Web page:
Thank you, Rachelle Ayala for hosting me on your site today. I am honored to be here and talk about teen dating abuse.
February is Teen Dating Violence Awareness month. The statistics are alarming. 1 in 3 teens experience some form of abusive relationship. Over half of all rape victims report being raped before the age of 25. Teens are at a higher risk of intimate partner abuse than adults, yet more than 75% of all victims will not report it and more than 80% of adults do not feel like teen dating abuse is a problem. (facts from loveisrespect.org)
Violent behavior starts between the ages of 12 and 18, and violent relationships in adolescence will put victims at a higher rate of substance abuse, eating disorders, and suicide. Dating abuse is a major issue, one with major consequences.
Abuse can be in the form of emotional/verbal abuse, stalking, financial abuse, sexual abuse, digital abuse, as well as physical.
Some signs of abuse include (but are not limited to): Constantly checking in, lying, not letting you talk to others of the opposite sex even if they are just friends, partner threatening to hurt self, loss of temper quickly, embarrassing you, forcing sex, keeping you away from friends, checking messages/texts/phone/email. You should feel comfortable, happy, and safe in a relationship. Love is about friendship and respect, not abuse, fear or control.
Dating abuse knows no boundaries. It runs across all race, gender, sexual orientation, ethnicity, religion, nationality, geography, age and social-economic lines. No one is above it. No one is immune to it. And no one deserves to be abused.
If you or someone you know is in an abusive relationship, know that there are many ways to get help. First make sure you or your friend is safe. Don’t isolate self or allow friend to become isolated. Get in touch with a trusted organization such as loveisrespect.org, thehotline.org, datingabusestopshere.com, or clotheslineproject.org. These organizations have professionally trained staff to listen, understand, and help. Other places to get help include—religious leaders, coaches, school nurses, teachers, school counselors, doctors, or other health professionals. Find a support system. Get legal help. Rape, harassment, and assault are illegal.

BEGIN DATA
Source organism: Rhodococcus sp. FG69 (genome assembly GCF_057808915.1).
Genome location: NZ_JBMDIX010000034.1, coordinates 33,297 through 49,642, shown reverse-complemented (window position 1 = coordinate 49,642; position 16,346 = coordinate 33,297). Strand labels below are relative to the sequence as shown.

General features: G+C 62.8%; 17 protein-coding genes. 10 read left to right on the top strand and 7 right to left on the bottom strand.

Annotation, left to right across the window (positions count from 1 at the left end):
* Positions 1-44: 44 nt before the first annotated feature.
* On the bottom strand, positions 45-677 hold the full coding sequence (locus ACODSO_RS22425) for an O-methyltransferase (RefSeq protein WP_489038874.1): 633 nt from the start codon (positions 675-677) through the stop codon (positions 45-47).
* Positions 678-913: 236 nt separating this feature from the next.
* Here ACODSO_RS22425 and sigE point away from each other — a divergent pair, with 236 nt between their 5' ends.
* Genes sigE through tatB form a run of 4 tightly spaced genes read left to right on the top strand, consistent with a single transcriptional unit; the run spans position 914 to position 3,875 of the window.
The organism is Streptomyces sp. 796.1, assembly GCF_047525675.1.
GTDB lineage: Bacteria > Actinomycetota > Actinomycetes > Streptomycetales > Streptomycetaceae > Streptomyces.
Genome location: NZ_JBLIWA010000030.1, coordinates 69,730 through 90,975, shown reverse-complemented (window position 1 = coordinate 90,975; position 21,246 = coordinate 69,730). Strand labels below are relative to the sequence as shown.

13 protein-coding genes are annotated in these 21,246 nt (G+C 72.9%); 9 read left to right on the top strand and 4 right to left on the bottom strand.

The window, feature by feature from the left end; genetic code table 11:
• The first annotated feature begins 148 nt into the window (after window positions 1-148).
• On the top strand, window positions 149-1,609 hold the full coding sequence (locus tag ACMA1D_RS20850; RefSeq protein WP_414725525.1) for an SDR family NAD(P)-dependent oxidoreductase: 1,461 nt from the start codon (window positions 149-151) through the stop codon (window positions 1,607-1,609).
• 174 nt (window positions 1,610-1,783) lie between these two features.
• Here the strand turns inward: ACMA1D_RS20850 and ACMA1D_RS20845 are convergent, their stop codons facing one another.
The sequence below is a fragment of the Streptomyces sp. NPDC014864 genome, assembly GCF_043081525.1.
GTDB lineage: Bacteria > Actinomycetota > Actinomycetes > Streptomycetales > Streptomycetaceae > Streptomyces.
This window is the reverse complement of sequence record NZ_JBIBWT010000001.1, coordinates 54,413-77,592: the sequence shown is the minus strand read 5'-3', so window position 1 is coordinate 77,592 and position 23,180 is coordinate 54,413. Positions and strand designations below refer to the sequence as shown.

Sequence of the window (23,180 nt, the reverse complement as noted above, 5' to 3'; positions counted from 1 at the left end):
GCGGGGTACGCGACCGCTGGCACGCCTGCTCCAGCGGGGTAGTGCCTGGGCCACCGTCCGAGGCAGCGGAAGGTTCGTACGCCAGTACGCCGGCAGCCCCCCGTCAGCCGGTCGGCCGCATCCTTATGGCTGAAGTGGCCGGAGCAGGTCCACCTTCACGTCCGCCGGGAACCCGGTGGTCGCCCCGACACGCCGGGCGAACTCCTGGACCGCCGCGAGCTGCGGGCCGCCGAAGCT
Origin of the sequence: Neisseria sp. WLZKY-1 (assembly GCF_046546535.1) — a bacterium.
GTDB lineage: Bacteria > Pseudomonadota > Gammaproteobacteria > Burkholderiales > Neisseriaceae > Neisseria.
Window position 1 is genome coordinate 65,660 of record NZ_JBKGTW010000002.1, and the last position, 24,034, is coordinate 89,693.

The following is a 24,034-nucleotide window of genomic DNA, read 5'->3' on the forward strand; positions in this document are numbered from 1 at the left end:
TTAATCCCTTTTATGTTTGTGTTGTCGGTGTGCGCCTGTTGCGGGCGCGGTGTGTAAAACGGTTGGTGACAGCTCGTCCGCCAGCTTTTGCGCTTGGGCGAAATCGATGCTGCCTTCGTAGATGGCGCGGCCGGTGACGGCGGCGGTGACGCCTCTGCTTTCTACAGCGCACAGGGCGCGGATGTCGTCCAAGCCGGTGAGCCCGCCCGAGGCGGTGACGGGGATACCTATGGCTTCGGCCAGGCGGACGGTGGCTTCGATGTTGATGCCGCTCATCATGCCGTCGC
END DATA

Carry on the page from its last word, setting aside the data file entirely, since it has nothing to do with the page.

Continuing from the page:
It is important to stand up and speak out about dating abuse. Please join me this month and every month in raising awareness on this devastating issue of teen dating violence.
For more information please go to
loveisrespect.org, call 1-866-331-9474 or text “loveis” to 77054
Rebecca Green Gasper is the author of Break From You, a young adult contemporary novel that centers on the issue of teen dating abuse. It is a story about love and loss, heartache and romance. Synopsis—Love shouldn't hurt this much... Brooke Myers wants to believe she has it all: the perfect guy, the perfect relationship, the perfect life. She wants to believe it so much that she's willing to overlook the fear, the isolation, and the pain her boyfriend has caused her. She knows it isn't right but tells herself that love isn't always easy. However, when a fire destroys the restaurant during homecoming dinner, she forms an instant bond with the boy who saves her, one her boyfriend wouldn't like. With the pain of a concussion reminding her of how bad things can get, she is forced to re-evaluate the relationship she has with her boyfriend and face the ghosts that haunt her. Brooke once believed love was all it took...but is it enough? Is it truly love when you've lost yourself in it?
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